“I’ve talked to a lot of 70-, 80-year-old men, and they never say, ‘I found the perfect exercise program, and I just did it every day for 80 years,’” he says. “They always say something like, ‘Well, I did yoga for a while, and then I did triathlons for a couple of years. I got out of that, and now I play some golf, and I got into tennis.’ They really find joy in getting into something new, and when they’re done with that, they move on to another activity—but they’re always active. Again, it’s finding joy and satisfaction in the every day.”
Utilize your environment
At his home in Austin, Texas, you may see Schwartz up at dawn soaking in the sun during his daily morning walk.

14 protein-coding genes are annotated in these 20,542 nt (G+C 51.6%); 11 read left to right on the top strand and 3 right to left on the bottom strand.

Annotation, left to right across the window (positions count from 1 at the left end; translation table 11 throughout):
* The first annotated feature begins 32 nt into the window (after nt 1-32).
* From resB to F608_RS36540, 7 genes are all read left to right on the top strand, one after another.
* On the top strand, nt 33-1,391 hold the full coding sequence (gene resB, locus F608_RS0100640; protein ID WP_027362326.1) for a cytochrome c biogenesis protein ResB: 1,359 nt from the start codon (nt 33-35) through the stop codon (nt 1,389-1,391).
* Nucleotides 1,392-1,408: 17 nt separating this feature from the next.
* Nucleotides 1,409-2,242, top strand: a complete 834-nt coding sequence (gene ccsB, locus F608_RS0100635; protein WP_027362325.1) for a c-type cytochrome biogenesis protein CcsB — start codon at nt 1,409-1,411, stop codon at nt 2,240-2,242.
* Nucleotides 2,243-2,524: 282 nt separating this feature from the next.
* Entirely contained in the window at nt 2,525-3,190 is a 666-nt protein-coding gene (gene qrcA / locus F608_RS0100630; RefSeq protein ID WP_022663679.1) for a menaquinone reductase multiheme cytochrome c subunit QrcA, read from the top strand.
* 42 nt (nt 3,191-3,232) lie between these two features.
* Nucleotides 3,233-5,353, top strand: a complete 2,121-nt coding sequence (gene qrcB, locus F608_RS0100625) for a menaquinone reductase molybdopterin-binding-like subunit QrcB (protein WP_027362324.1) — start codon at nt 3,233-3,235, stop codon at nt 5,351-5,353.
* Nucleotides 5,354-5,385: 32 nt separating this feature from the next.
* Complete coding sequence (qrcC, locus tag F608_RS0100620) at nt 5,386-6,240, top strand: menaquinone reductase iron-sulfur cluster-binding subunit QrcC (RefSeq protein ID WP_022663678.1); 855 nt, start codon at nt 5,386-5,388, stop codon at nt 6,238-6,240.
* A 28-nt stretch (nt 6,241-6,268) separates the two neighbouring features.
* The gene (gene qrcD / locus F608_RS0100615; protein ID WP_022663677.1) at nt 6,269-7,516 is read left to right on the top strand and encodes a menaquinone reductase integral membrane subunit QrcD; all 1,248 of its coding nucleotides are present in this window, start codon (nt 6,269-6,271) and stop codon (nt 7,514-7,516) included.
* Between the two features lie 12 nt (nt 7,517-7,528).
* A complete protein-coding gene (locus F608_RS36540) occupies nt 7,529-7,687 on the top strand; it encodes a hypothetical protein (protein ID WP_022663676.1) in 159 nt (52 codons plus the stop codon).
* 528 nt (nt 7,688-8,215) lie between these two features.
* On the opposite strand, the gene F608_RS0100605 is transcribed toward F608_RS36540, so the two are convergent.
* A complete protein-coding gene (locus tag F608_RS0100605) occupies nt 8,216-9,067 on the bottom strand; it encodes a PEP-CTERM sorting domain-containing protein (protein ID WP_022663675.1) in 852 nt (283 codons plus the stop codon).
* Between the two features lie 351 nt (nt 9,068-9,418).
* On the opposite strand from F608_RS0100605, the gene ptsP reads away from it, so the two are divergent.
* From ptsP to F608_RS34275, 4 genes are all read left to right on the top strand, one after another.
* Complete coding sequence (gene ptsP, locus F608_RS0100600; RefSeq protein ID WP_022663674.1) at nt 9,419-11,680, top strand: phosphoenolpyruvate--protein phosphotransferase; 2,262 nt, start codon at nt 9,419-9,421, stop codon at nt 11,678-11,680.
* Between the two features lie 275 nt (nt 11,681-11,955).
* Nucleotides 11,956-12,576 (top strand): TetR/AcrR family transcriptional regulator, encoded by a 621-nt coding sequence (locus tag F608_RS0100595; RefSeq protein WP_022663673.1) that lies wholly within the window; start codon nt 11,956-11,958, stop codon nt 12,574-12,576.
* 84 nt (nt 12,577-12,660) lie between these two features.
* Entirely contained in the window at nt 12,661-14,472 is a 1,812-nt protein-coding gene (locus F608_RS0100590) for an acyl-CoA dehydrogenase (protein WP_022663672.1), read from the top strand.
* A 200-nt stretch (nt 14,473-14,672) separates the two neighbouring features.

“I walk every morning right at sunrise with my dog, completely barefoot, no shirt for about 45 minutes, to get morning sunlight,” Schwartz says.
For Schwartz, one of the downfalls of modern society is our infringement on the necessity of nature and its rhythms.
“We can have sun or light all day. We can have stimulation for our mind at night. We can have a nice, temperature-controlled environment,” he says. “So now I’ve really gotten into environmental conditioning and living in a natural state, whether that be getting outside in the heat or in the cold, or going to sleep when it’s dark and waking up with the sun—living a more authentic existence with the environment.”
Schwartz has found that proper nutrition, movement and sleep happen naturally when he is moving and active in the sunlight during the day. “I don’t have to really work on sleep if I’m just being authentic to my environment,” he says, laughing.